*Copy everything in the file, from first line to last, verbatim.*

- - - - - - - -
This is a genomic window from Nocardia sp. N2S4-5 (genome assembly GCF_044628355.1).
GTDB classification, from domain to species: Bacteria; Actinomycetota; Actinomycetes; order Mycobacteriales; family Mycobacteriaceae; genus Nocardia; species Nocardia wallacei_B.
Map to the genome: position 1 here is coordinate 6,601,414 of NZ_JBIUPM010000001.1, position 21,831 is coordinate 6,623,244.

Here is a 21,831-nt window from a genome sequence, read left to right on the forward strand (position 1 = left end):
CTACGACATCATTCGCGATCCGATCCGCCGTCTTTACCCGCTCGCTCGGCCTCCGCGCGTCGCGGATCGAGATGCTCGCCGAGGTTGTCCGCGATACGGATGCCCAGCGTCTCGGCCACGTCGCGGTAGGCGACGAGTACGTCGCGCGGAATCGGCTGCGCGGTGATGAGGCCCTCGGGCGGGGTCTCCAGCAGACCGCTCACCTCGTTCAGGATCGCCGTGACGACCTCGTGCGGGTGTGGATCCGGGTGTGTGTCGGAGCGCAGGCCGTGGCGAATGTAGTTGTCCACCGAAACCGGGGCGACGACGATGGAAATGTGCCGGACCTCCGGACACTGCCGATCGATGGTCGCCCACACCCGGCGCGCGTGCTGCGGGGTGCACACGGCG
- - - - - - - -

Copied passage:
This is a genomic window from Nocardia sp. N2S4-5 (genome assembly GCF_044628355.1).
GTDB classification, from domain to species: Bacteria; Actinomycetota; Actinomycetes; order Mycobacteriales; family Mycobacteriaceae; genus Nocardia; species Nocardia wallacei_B.
Map to the genome: position 1 here is coordinate 6,601,414 of NZ_JBIUPM010000001.1, position 21,831 is coordinate 6,623,244.

Here is a 21,831-nt window from a genome sequence, read left to right on the forward strand (position 1 = left end):
CTACGACATCATTCGCGATCCGATCCGCCGTCTTTACCCGCTCGCTCGGCCTCCGCGCGTCGCGGATCGAGATGCTCGCCGAGGTTGTCCGCGATACGGATGCCCAGCGTCTCGGCCACGTCGCGGTAGGCGACGAGTACGTCGCGCGGAATCGGCTGCGCGGTGATGAGGCCCTCGGGCGGGGTCTCCAGCAGACCGCTCACCTCGTTCAGGATCGCCGTGACGACCTCGTGCGGGTGTGGATCCGGGTGTGTGTCGGAGCGCAGGCCGTGGCGAATGTAGTTGTCCACCGAAACCGGGGCGACGACGATGGAAATGTGCCGGACCTCCGGACACTGCCGATCGATGGTCGCCCACACCCGGCGCGCGTGCTGCGGGGTGCACACGGCG